The War at Home
Over 150 years since its end, the Civil War remains a topic of great fascination for many Americans. Its historical impact is unmistakable, its legacy unshakable. It truly was the birth of a nation.
For JD (John David) Mayo, his latest short Our War offers an opportunity to indulge his passion for filmmaking and American history, particularly the Civil War era. The film, currently in production throughout the region, is set in May 1861, following the attack on Fort Sumter and North Carolina’s secession from the Union.
A family from rural North Carolina is shocked when the eldest son, Jim, leaves home to fight for the North, severing all ties with them. As the war rages on for the next four years, Jim’s decision has unexpected repercussions for him and his family, which build to a boiling point in 1865 when, following Lee’s surrender at Appomattox, Jim returns home.
Although not specifically based on factual characters, Our War is certainly inspired by actual events, as thousands of Southerners became pariahs to their friends and family when they chose to fight for the Union, leaving emotional wounds that festered â€“ and flared â€“ years after the conflict had ended.
That this was not an oft-told tale appealed to Mayo, who previously made the shorts Taken Out (2012), The Protector (2014) and Getting Out (2015). He conceived the original idea, then collaborated with producer Steven Hancock (a fellow Civil War buff) on the screenplay.
“I’ve always been a fan of history — going to the old historic sites with my mom,” Mayo explains. “When I got old enough to pick up a rifle, I went to my first reenactment in 2000, called ‘Stoneman’s Raid’ in Boone. I am now a member with the Iron Grays Mess unit. They’re a great bunch of guys I’ve known since I was 16 â€“ I’m 32 now.
“I always like reading books of the time period, I just love the uniforms of the Blue and the Gray, (and) in 1861 they had uniforms in all kinds of bright colors, especially militia uniforms. I also collect Civil War artifacts like the mini-balls and buttons. I even have a few cannon balls.”
Shooting a low-budget period piece in the heat of the summer is no easy task, as Mayo attests.
“Yes, it has been difficult â€“ mainly with scheduling actors who had other projects going on at the same time, so we had to push (the end of production) to October, which will be cooler and the actors won’t have it so bad because their (heavy) costumes will keep them warm.”
Thus far, Mayo’s crew has filmed in Stoneville and Walnut Cove. “We’re also trying to find a cabin that would be historically correct for our time period. We couldn’t film at museums because they needed insurance to film there — which is hard when you have a limited budget of what you get in donations and what you’re spending of your own money.”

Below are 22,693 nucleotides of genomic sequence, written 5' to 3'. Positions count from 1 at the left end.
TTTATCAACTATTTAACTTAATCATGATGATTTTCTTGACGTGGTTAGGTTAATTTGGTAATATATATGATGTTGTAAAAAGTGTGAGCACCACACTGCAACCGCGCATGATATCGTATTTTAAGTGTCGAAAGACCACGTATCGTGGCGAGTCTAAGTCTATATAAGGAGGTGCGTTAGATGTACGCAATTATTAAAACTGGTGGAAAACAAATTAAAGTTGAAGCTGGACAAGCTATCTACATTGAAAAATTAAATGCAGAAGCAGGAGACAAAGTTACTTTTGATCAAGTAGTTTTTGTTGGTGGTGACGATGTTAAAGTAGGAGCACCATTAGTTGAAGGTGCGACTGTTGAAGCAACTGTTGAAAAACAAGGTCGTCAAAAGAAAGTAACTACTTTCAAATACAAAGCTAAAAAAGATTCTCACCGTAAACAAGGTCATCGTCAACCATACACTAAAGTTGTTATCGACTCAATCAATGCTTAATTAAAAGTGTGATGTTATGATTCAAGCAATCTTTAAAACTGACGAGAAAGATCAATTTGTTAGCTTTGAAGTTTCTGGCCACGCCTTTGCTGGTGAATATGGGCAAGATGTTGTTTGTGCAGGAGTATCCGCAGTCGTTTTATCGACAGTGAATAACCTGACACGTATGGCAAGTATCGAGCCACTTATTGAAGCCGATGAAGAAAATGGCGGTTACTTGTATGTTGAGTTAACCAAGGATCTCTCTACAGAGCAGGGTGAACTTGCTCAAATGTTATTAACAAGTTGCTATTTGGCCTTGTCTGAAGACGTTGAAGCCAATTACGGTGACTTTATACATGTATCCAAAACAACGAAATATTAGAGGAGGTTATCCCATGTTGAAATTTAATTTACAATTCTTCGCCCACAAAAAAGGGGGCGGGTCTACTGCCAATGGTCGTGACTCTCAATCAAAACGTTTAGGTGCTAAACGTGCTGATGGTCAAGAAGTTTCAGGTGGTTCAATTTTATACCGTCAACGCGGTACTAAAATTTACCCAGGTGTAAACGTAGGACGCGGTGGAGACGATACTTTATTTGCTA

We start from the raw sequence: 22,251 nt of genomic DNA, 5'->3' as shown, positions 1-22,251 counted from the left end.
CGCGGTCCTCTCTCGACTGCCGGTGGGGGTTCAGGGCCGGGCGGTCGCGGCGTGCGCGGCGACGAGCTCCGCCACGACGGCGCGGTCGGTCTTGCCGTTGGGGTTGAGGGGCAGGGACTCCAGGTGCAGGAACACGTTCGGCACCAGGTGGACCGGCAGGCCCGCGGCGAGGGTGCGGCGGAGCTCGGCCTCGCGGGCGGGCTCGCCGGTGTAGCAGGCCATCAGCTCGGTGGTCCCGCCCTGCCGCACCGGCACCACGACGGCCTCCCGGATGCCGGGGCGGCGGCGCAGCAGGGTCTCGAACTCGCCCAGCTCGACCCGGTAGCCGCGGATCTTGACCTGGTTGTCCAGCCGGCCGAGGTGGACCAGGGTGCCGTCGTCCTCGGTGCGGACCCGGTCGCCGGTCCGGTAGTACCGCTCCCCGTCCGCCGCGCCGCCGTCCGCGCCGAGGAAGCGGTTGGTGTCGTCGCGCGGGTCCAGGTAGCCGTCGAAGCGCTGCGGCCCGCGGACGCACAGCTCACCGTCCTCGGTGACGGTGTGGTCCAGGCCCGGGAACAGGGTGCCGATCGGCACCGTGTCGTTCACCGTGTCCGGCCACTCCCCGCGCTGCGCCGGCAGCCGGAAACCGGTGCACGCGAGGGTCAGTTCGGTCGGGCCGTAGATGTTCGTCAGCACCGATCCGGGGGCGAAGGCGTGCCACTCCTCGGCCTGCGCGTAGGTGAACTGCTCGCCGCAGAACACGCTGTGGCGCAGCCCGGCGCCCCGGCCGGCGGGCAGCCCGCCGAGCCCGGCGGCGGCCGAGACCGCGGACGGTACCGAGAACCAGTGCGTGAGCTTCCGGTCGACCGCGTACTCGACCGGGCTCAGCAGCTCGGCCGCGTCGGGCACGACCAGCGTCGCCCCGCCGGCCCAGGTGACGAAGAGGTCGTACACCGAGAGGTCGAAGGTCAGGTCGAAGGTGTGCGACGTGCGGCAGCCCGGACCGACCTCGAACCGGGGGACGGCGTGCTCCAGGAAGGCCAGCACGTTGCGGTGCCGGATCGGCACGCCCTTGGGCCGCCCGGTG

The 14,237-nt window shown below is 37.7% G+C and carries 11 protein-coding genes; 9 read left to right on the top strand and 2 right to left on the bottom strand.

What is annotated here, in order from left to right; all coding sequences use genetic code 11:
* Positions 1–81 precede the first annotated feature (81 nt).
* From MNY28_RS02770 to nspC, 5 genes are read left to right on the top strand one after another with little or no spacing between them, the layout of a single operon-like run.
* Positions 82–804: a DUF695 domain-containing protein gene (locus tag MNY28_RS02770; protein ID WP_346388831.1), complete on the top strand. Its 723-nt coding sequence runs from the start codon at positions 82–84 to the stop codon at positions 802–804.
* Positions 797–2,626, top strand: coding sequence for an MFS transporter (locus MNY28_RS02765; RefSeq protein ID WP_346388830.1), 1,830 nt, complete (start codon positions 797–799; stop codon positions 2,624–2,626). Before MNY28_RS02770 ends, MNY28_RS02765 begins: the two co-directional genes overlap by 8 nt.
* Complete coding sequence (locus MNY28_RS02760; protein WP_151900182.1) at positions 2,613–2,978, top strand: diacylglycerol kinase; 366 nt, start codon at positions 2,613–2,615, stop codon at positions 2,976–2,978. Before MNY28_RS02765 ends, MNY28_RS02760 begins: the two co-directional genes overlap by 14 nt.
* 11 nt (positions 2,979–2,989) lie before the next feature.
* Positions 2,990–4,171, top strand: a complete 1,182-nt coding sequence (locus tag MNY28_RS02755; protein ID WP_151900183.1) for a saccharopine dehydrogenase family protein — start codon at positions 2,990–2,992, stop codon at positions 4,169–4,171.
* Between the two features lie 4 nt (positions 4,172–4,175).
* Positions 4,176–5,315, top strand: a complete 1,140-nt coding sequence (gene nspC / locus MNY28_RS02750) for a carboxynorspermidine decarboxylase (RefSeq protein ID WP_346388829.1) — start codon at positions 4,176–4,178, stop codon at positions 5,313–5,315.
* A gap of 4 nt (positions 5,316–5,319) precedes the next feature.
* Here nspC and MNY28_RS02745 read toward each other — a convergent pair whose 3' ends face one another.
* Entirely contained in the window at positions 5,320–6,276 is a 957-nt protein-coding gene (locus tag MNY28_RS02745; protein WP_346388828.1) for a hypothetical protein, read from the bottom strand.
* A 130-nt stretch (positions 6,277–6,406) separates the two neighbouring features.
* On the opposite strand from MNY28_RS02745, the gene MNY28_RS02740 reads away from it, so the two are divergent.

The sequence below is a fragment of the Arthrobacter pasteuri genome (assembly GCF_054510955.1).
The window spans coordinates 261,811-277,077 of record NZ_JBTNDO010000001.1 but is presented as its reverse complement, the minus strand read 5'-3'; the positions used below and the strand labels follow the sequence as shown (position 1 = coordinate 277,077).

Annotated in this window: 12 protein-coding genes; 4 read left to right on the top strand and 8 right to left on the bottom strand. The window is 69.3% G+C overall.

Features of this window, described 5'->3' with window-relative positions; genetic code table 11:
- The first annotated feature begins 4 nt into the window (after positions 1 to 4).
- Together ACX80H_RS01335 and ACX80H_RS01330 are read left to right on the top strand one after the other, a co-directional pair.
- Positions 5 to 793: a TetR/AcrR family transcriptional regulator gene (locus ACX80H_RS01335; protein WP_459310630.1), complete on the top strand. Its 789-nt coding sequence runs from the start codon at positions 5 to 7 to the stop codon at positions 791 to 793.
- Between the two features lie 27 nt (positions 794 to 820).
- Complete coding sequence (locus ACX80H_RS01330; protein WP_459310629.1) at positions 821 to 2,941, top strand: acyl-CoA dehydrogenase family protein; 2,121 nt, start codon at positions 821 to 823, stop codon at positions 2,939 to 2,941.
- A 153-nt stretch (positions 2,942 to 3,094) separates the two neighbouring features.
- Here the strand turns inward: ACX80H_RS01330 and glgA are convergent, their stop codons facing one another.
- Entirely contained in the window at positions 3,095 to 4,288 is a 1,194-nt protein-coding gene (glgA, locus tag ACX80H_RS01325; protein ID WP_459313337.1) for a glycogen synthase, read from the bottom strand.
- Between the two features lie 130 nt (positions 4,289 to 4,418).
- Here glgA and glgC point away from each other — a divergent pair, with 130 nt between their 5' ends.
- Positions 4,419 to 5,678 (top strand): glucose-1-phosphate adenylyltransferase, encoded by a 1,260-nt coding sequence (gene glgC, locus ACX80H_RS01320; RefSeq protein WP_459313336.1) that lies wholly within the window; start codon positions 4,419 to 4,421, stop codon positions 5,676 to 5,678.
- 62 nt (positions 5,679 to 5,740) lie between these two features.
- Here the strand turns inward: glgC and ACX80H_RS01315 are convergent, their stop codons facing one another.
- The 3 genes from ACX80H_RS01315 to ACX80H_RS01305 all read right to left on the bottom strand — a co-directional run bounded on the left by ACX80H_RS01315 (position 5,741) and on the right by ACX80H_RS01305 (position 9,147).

Nevertheless, Mayo came to the project prepared.
“Knowing a lot about the Civil War, not from re-enacting but from reading books, helps a lot because you have to find experienced historians to help you do the extra work,” Mayo observes. “You can do it yourself, knowing what is authentic and what’s not.
“The film should be about 20-25 minutes long,” he reveals. “We have already started a rough cut of the battle scenes, and after our premiere we will start submitting to film festivals locally and especially in Virginia (where Mayo hails from) â€“ starting next year after the holidays.”
As for taking the next step, into a feature-length project, Mayo doesn’t discount the possibility at all. “Making a feature would require a lot of time off from regular work and coming up with the idea to do it,” he says. “But the short films are a little easier right now. I’ll know more later after this film, in the future, whether I want to go in that (feature) direction or not.”
Another concern is Mayo’s health. He was born with a rare heart condition that has periodically recurred. It was while recuperating from a procedure late last year that he and Hancock hammered out the final script. Despite the arduousness of making Our War, Mayo is clearly enthusiastic despite the difficulties.
Ryan David Thompson, who also stars in Joey Martin’s upcoming short The Haunting of Four Points (which was covered in a recent YES! Weekly cover story), on which Mayo also worked, stars in the pivotal role of Jim, with Mike Burke, Brigham McNeely, Brandy Mason, Melissa Eastwood and Michael Williams in support.
“To me, doing film is something that I love,” Mayo says. “I like the people in this field. I learned that you get a lot of help (and) I love networking. It’s what we do here in North Carolina as indie filmmakers â€“ back each other, helping, promoting, and showing our films to each other.
We want North Carolina to be like it was before — but we’re doing our best to keep it alive here, as we want our work to get noticed.”
For more information about Our War, go to http://www.facebook.com/OurWarMovie/. !